Document Detail


Targeted disruption of the cell-cycle checkpoint gene ATR leads to early embryonic lethality in mice.
MedLine Citation:
PMID:  10801416     Owner:  NLM     Status:  MEDLINE    
Abstract/OtherAbstract:
Checkpoints of DNA integrity are conserved throughout evolution, as are the kinases ATM (Ataxia Telangiectasia mutated) and ATR (Ataxia- and Rad-related), which are related to phosphatidylinositol (PI) 3-kinase [1] [2] [3]. The ATM gene is not essential, but mutations lead to ataxia telangiectasia (AT), a pleiotropic disorder characterised by radiation sensitivity and cellular checkpoint defects in response to ionising radiation [4] [5] [6]. The ATR gene has not been associated with human syndromes and, structurally, is more closely related to the canonical yeast checkpoint genes rad3(Sp) and MEC1(Sc) [7] [8]. ATR has been implicated in the response to ultraviolet (UV) radiation and blocks to DNA synthesis [8] [9] [10] [11], and may phosphorylate p53 [12] [13], suggesting that ATM and ATR may have similar and, perhaps, complementary roles in cell-cycle control after DNA damage. Here, we report that targeted inactivation of ATR in mice by disruption of the kinase domain leads to early embryonic lethality before embryonic day 8.5 (E8.5). Heterozygous mice were fertile and had no aberrant phenotype, despite a lower ATR mRNA level. No increase was observed in the sensitivity of ATR(+/-) embryonic stem (ES) cells to a variety of DNA-damaging agents. Attempts to target the remaining wild-type ATR allele in heterozygous ATR(+/-) ES cells failed, supporting the idea that loss of both alleles of the ATR gene, even at the ES-cell level, is lethal. Thus, in contrast to the closely related checkpoint gene ATM, ATR has an essential function in early mammalian development.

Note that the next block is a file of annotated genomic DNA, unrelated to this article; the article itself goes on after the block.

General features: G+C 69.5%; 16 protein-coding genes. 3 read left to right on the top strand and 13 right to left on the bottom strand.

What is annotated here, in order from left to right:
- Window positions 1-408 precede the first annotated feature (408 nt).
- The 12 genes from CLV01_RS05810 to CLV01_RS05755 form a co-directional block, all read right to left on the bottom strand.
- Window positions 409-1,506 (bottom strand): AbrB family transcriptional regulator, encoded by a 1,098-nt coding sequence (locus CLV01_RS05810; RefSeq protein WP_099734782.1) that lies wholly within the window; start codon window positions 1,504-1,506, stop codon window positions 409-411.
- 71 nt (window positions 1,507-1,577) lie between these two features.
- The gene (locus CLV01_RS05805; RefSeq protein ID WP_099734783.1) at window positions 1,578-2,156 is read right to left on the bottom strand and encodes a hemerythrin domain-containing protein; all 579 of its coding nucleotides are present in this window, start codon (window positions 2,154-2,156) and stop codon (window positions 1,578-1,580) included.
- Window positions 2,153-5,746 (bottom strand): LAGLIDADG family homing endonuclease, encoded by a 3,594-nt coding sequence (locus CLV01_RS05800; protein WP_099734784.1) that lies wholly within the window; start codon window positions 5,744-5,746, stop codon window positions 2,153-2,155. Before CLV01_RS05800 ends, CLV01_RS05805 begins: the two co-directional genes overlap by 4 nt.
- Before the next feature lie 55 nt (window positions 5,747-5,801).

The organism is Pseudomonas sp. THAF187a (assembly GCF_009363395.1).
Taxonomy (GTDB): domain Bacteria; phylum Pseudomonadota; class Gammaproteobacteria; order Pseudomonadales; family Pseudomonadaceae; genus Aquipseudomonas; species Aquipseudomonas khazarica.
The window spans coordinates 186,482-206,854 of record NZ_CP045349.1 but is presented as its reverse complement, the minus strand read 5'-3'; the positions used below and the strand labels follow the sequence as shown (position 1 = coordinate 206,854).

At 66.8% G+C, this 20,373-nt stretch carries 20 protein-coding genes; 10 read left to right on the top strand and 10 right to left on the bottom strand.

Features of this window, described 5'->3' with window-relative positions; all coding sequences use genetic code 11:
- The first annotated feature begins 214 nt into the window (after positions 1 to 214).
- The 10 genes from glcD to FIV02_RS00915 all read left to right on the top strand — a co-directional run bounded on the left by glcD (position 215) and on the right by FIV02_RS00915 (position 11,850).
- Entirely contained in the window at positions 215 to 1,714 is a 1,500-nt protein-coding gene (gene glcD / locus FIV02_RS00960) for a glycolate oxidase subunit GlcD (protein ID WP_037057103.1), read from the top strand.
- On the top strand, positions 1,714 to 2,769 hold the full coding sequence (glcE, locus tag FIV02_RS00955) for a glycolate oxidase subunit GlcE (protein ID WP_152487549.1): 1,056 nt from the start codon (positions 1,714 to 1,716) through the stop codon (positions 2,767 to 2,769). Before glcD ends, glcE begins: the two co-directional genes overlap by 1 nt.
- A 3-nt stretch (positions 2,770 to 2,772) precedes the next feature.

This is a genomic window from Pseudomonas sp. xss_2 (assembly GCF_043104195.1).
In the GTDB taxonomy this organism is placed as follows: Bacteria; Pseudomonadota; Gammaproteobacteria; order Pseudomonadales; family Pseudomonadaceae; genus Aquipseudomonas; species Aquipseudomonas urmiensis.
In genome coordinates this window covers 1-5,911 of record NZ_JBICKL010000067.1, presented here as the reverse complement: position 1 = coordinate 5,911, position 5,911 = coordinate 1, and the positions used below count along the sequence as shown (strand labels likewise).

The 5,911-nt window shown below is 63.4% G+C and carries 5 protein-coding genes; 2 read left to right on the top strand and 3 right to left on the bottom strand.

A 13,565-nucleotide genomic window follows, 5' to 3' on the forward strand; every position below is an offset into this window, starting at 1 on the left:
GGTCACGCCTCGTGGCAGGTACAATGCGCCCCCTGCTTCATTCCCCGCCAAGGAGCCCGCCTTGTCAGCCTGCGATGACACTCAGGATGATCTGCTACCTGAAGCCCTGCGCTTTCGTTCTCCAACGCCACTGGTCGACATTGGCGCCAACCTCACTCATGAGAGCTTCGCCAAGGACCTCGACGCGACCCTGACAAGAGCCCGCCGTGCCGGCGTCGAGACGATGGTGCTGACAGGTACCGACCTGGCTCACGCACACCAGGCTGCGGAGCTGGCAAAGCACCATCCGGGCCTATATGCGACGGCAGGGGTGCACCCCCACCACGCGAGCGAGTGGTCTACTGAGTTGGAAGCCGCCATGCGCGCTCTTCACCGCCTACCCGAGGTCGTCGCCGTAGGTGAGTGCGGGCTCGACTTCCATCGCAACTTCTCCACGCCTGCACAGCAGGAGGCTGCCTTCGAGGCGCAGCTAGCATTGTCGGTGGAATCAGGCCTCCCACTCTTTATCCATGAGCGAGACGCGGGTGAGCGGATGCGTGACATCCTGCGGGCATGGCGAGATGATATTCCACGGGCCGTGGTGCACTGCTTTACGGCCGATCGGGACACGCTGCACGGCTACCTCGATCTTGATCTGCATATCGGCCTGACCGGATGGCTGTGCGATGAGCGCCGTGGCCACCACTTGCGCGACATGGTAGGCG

Authors:
A de Klein; M Muijtjens; R van Os; Y Verhoeven; B Smit; A M Carr; A R Lehmann; J H Hoeijmakers
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Publication Detail:
Type:  Journal Article; Research Support, Non-U.S. Gov't    
Journal Detail:
Title:  Current biology : CB     Volume:  10     ISSN:  0960-9822     ISO Abbreviation:  Curr. Biol.     Publication Date:  2000 Apr 
Date Detail:
Created Date:  2000-06-02     Completed Date:  2000-06-02     Revised Date:  2011-11-02    
Medline Journal Info:
Nlm Unique ID:  9107782     Medline TA:  Curr Biol     Country:  ENGLAND    
Other Details:
Languages:  eng     Pagination:  479-82     Citation Subset:  IM    
Affiliation:
MGC Department of Cell Biology and Genetics, Center for Biomedical Genetics, Erasmus University, Rotterdam, The Netherlands. deklein@gen.fgg.eur.nl
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MeSH Terms
Descriptor/Qualifier:
Alleles
Animals
Cell Cycle Proteins / analysis,  genetics,  physiology*
Cell Line
Cells, Cultured
Chimera
Chromosomes / chemistry
DNA / radiation effects
DNA Damage
DNA-Binding Proteins
Embryo Loss*
Gamma Rays
Mice
Mitomycin / pharmacology
Protein-Serine-Threonine Kinases / analysis,  genetics
Stem Cells / cytology
Tumor Suppressor Proteins
Ultraviolet Rays
Chemical
Reg. No./Substance:
0/Cell Cycle Proteins; 0/DNA-Binding Proteins; 0/Tumor Suppressor Proteins; 50-07-7/Mitomycin; 9007-49-2/DNA; EC 2.7.1.-/Atr protein, mouse; EC 2.7.11.1/Protein-Serine-Threonine Kinases; EC 2.7.11.1/ataxia telangiectasia mutated protein

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